Christopher Tappin, 66, of Orpington, Kent, had denied conspiring to sell batteries for Iranian missiles but, as expected, changed his plea on one count of aiding and abetting the illegal export of defence articles at a hearing in El Paso, Texas, yesterday in an agreement with US prosecutors.
It had been thought he faced up to 35 years in jail if found guilty, but his plea calls for a 33-month sentence which prosecutors have said they will not oppose him serving in the UK.
His wife Elaine, 62, said yesterday that “however upsetting” the plea deal was, it marked the beginning of his “swift and safe return” to the UK. US District Judge David Briones will sentence Tappin on January 9.
Tappin’s US lawyer Dan Cogdell said he expected him to serve several months in a US prison while authorities in Washington and the UK decide whether to extradite him.
The former president of the Kent Golf Union has previously denied attempting to sell batteries for surface-to-air missiles which were to be shipped from the US to Tehran via the Netherlands, claiming he was the victim of an FBI sting.
The case followed an investigation which started in 2005 when US agents asked technology providers about buyers who might have raised red flags. Those customers were then approached by undercover companies set up by government agencies.
A spokesman for the US attorney’s office in the western district of Texas said Tappin admitted that between December 2005 and January 2007, he knowingly aided and abetted others in an illegal attempt to export zinc/silver oxide reserve batteries, a special component of the Hawk Air Defence Missile, to Iran.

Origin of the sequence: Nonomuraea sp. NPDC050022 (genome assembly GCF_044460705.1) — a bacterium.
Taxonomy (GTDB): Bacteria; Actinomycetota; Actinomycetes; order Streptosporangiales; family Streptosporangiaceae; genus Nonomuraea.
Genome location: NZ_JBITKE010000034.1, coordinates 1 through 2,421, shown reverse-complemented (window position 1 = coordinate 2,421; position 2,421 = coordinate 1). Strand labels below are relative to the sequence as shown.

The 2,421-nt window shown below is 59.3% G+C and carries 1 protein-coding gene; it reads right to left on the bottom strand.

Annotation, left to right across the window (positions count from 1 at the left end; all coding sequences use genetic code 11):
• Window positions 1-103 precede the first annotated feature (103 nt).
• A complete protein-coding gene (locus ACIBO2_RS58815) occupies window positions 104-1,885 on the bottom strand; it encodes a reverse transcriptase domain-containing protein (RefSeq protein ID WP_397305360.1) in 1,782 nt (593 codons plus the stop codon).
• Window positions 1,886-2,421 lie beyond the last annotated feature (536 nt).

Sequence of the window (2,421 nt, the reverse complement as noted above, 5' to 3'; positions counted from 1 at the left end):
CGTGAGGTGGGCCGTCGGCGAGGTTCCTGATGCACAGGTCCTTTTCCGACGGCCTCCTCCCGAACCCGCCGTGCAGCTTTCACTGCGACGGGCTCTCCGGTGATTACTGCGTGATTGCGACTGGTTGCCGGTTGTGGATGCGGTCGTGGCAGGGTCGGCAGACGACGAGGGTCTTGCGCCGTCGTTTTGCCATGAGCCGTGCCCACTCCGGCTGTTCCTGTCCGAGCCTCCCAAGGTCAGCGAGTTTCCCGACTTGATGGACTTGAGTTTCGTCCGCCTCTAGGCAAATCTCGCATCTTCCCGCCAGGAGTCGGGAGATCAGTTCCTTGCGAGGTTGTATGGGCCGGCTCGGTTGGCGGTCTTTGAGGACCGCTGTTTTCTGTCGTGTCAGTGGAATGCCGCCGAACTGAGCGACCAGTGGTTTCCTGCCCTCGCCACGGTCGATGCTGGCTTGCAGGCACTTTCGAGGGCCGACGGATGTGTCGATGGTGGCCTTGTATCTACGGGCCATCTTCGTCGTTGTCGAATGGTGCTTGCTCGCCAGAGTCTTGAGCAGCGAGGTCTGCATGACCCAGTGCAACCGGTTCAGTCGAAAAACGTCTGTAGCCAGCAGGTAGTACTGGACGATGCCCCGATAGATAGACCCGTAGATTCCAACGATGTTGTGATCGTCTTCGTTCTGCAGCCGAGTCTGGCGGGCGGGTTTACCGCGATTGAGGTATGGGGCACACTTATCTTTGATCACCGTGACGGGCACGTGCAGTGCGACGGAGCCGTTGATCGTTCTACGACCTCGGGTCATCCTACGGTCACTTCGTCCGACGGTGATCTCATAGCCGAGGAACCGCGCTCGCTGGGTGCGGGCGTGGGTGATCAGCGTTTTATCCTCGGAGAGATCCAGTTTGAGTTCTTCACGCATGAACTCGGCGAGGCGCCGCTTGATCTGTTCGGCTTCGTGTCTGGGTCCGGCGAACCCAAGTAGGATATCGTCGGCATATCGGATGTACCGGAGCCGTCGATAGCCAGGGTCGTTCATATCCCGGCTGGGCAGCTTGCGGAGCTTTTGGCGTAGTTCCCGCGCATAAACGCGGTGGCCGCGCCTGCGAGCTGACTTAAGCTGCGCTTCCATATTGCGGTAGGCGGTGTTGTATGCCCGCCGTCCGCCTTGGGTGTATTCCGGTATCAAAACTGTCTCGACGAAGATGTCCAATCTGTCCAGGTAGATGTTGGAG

According to the plea agreement, which is pending approval by Judge Briones, Tappin faces a fine of $11,357.14 (£7,044) along with the prison sentence.
By pleading guilty, he waives his right to appeal his conviction or challenge the sentence handed down in this case, the spokesman said.
Two other men have already been sentenced in connection with the case.
Briton Robert Gibson, an associate of Tappin who agreed to co-operate, was jailed for 24 months after pleading guilty to conspiracy to export defence articles.
Gibson provided customs agents with about 16,000 computer files and emails indicating he and Tappin had long-standing commercial ties with Iranian customers.
American Robert Caldwell was also found guilty of aiding and abetting the illegal transport of defence articles and served 20 months in prison.
Plea bargaining is common in the US, with defendants often able to secure a more lenient sentence if they admit an offence and co-operate with prosecutors, rather than contest the charges in a trial.
Tappin’s UK lawyer, Karen Todner, who also represented computer hacker Gary McKinnon in his successful 10-year fight against extradition, said 98 per cent of people who enter the US justice system agree a plea deal.
Cogdell, however, said he didn’t see much room for argument and pleaded guilty “because he was guilty”.
“He regrets his conduct, he regrets the time away from his family, he regrets the notoriety,” the attorney added.
Tappin was extradited in February after losing a two-year legal fight.
He then spent 23 hours a day locked in a cell at the Otero County detention centre in New Mexico before being set free after his family paid $50,000 (£31,026) of a $1m (£620,527) bond, and moved to a flat in Houston, Texas.
Mrs Tappin, said: “My overwhelming feeling remains one of anxiety and sadness.
“However at last I dare hope that Chris will be back on home soil next year.
“I feel we are getting to the beginning of the end.
“It has been a very difficult time for us all and one that would have been infinitely harder had we not received such warm support from friends and strangers alike. For that I shall always remain extremely grateful.”